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Astrophysicist shifts gaze to genomics


It was just a move across town, a couple of miles in all. But when Joseph Lehar left the Harvard-Smithsonian Center for Astrophysics (CFA) in Cambridge, Mass., last fall to become a scientist at the Whitehead Institute, he entered a new world. In his 15 years as an astrophysicist, Lehar had compiled an impressive resume: a PhD in physics from MIT, a post-doc at the University of Cambridge, and a six-year stint as a researcher at the CFA, where he became an expert in the search for gravitational lenses — concentrations of mass in space that distort images of objects (like galaxies) behind them by bending light.

Yet in his search for new opportunities, Lehar saw more room for growth in genomics than in the more established realm of astrophysics. He also found an open-minded boss in Eric Lander, director of the Whitehead’s Center for Genomic Research, willing to take a chance on someone who knew almost nothing about biology.

After less than a year in the genomics world, Lehar is picking up the lingo and feeling more confident at conferences. Lander has given him time to explore and learn, but Lehar is now settling into a few research projects. He is applying his statistical skills toward the problem of comparing sequences in human and mouse genomes. He’s also involved in several gene expression efforts, devising new analytical tools for identifying genetic markers related to cancer, diabetes, and various brain disorders.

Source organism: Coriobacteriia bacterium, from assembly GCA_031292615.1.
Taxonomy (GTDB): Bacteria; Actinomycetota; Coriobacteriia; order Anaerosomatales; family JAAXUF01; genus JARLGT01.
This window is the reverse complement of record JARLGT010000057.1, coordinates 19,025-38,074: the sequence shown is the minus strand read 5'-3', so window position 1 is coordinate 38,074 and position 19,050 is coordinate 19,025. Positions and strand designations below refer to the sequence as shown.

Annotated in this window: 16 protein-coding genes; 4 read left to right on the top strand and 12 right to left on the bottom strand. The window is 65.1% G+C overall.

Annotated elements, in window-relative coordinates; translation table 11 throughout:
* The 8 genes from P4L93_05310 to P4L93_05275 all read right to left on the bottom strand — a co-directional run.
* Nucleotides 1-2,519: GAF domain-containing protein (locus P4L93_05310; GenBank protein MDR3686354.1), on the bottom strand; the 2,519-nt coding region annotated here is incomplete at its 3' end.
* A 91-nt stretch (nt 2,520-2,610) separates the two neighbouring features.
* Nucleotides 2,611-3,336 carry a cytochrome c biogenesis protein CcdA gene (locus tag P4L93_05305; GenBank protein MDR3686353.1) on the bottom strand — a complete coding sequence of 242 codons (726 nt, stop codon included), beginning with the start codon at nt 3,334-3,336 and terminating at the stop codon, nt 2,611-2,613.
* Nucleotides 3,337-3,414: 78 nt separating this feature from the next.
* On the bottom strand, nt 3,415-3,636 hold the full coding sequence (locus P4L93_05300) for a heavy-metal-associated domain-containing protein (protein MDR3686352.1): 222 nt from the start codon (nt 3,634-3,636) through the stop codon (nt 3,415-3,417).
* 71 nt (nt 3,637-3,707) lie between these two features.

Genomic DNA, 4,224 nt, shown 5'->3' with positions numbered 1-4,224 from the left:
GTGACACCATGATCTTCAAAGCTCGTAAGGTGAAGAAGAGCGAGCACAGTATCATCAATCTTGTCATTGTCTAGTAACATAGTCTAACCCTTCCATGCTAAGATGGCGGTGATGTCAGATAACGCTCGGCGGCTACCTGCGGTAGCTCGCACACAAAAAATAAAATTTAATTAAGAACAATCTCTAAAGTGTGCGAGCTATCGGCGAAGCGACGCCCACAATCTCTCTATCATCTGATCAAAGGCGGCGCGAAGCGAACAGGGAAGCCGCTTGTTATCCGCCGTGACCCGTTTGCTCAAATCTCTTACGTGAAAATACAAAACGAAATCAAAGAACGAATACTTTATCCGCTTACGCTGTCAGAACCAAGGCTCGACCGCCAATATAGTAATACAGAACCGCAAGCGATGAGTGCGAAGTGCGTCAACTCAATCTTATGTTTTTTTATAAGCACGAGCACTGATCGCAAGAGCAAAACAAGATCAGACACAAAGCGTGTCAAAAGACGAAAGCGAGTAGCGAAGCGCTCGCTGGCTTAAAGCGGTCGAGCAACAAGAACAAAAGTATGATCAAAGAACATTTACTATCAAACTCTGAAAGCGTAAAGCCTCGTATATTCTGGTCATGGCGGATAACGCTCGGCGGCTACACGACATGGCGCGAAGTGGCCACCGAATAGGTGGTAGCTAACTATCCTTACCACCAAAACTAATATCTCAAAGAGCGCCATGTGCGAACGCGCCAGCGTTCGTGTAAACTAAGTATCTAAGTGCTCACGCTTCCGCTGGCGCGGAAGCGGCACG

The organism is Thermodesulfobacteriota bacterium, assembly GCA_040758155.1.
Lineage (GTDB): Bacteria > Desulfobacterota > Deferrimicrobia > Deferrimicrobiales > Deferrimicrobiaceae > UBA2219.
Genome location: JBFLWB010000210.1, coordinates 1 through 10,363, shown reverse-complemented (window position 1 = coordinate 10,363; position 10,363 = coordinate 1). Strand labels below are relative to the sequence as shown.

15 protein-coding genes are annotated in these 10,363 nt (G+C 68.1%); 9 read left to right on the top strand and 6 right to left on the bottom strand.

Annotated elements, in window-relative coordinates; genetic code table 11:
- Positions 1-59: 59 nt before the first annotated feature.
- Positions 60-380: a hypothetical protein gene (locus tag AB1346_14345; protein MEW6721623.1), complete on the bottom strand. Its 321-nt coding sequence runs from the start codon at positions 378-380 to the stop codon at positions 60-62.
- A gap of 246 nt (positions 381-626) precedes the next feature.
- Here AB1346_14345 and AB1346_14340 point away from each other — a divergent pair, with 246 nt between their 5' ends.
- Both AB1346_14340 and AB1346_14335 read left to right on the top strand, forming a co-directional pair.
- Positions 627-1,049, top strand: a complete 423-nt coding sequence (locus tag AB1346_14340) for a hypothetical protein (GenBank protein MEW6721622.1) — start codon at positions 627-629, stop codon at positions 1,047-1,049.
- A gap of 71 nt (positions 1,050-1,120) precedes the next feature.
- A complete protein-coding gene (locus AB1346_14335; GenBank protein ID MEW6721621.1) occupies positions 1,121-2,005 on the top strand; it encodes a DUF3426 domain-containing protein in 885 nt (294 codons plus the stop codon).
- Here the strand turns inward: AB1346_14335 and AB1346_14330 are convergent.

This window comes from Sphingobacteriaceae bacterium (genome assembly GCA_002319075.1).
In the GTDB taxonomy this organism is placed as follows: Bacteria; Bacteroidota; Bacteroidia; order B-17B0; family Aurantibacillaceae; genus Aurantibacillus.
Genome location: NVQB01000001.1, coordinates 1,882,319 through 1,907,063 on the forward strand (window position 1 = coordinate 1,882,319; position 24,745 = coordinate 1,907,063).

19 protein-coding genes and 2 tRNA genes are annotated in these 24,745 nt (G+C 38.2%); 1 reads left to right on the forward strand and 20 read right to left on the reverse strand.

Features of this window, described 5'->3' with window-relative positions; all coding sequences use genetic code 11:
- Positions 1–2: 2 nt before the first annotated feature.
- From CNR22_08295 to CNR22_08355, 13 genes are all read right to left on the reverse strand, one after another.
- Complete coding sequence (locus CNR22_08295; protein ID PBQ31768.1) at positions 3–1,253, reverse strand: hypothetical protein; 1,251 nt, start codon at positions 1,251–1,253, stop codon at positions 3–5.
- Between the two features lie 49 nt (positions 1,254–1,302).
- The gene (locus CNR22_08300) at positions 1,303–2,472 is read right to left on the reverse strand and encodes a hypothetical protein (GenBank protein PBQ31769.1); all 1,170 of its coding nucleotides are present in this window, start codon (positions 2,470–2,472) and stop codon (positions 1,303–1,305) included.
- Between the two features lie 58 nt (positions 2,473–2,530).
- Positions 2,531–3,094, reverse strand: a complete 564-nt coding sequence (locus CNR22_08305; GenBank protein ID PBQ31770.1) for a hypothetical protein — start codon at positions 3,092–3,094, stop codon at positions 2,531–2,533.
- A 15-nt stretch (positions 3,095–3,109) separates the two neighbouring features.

“I have been able to make some contributions, though nothing earth-shattering so far,” he says. “If nothing else, I bring a fresh perspective to this work, which is something that Eric is looking for.”

— Steve Nadis


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